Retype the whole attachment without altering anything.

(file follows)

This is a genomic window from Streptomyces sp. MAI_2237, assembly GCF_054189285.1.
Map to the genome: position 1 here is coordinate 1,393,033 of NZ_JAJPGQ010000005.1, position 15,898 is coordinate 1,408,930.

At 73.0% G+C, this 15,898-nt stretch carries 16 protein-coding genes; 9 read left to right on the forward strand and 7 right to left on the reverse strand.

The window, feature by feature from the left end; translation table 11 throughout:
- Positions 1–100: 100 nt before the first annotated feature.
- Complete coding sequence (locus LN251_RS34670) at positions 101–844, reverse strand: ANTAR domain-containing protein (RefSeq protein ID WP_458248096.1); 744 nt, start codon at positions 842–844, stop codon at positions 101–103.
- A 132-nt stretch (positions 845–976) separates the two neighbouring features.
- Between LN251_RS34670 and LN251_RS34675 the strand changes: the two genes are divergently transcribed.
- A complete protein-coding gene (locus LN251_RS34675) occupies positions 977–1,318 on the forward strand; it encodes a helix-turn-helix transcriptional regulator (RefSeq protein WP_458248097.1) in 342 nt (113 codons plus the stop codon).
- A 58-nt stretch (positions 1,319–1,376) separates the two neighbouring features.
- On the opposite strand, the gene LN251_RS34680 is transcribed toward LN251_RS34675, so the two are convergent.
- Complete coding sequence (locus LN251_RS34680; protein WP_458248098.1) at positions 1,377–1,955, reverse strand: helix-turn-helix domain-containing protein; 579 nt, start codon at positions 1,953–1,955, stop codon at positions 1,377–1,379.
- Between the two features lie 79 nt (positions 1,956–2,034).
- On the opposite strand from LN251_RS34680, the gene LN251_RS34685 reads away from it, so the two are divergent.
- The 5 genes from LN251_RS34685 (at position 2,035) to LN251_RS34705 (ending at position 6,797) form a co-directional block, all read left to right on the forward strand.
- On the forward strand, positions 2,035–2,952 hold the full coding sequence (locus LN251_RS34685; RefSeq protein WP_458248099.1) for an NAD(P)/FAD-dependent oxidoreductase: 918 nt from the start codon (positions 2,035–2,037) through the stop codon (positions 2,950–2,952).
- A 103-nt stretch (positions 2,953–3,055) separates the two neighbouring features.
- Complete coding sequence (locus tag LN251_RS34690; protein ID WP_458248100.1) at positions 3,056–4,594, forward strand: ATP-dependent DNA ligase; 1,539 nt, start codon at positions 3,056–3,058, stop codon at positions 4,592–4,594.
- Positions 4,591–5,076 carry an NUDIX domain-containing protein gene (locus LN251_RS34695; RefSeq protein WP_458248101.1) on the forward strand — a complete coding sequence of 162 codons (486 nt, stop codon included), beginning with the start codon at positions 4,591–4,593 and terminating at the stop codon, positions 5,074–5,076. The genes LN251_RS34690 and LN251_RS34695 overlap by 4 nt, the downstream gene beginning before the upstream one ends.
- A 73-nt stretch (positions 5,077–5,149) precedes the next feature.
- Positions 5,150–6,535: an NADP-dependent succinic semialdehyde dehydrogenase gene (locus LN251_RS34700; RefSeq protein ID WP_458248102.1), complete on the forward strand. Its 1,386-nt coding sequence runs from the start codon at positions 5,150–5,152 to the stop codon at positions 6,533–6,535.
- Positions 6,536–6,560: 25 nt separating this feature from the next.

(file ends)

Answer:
This is a genomic window from Streptomyces sp. MAI_2237, assembly GCF_054189285.1.
Map to the genome: position 1 here is coordinate 1,393,033 of NZ_JAJPGQ010000005.1, position 15,898 is coordinate 1,408,930.

At 73.0% G+C, this 15,898-nt stretch carries 16 protein-coding genes; 9 read left to right on the forward strand and 7 right to left on the reverse strand.

The window, feature by feature from the left end; translation table 11 throughout:
- Positions 1–100: 100 nt before the first annotated feature.
- Complete coding sequence (locus LN251_RS34670) at positions 101–844, reverse strand: ANTAR domain-containing protein (RefSeq protein ID WP_458248096.1); 744 nt, start codon at positions 842–844, stop codon at positions 101–103.
- A 132-nt stretch (positions 845–976) separates the two neighbouring features.
- Between LN251_RS34670 and LN251_RS34675 the strand changes: the two genes are divergently transcribed.
- A complete protein-coding gene (locus LN251_RS34675) occupies positions 977–1,318 on the forward strand; it encodes a helix-turn-helix transcriptional regulator (RefSeq protein WP_458248097.1) in 342 nt (113 codons plus the stop codon).
- A 58-nt stretch (positions 1,319–1,376) separates the two neighbouring features.
- On the opposite strand, the gene LN251_RS34680 is transcribed toward LN251_RS34675, so the two are convergent.
- Complete coding sequence (locus LN251_RS34680; protein WP_458248098.1) at positions 1,377–1,955, reverse strand: helix-turn-helix domain-containing protein; 579 nt, start codon at positions 1,953–1,955, stop codon at positions 1,377–1,379.
- Between the two features lie 79 nt (positions 1,956–2,034).
- On the opposite strand from LN251_RS34680, the gene LN251_RS34685 reads away from it, so the two are divergent.
- The 5 genes from LN251_RS34685 (at position 2,035) to LN251_RS34705 (ending at position 6,797) form a co-directional block, all read left to right on the forward strand.
- On the forward strand, positions 2,035–2,952 hold the full coding sequence (locus LN251_RS34685; RefSeq protein WP_458248099.1) for an NAD(P)/FAD-dependent oxidoreductase: 918 nt from the start codon (positions 2,035–2,037) through the stop codon (positions 2,950–2,952).
- A 103-nt stretch (positions 2,953–3,055) separates the two neighbouring features.
- Complete coding sequence (locus tag LN251_RS34690; protein ID WP_458248100.1) at positions 3,056–4,594, forward strand: ATP-dependent DNA ligase; 1,539 nt, start codon at positions 3,056–3,058, stop codon at positions 4,592–4,594.
- Positions 4,591–5,076 carry an NUDIX domain-containing protein gene (locus LN251_RS34695; RefSeq protein WP_458248101.1) on the forward strand — a complete coding sequence of 162 codons (486 nt, stop codon included), beginning with the start codon at positions 4,591–4,593 and terminating at the stop codon, positions 5,074–5,076. The genes LN251_RS34690 and LN251_RS34695 overlap by 4 nt, the downstream gene beginning before the upstream one ends.
- A 73-nt stretch (positions 5,077–5,149) precedes the next feature.
- Positions 5,150–6,535: an NADP-dependent succinic semialdehyde dehydrogenase gene (locus LN251_RS34700; RefSeq protein ID WP_458248102.1), complete on the forward strand. Its 1,386-nt coding sequence runs from the start codon at positions 5,150–5,152 to the stop codon at positions 6,533–6,535.
- Positions 6,536–6,560: 25 nt separating this feature from the next.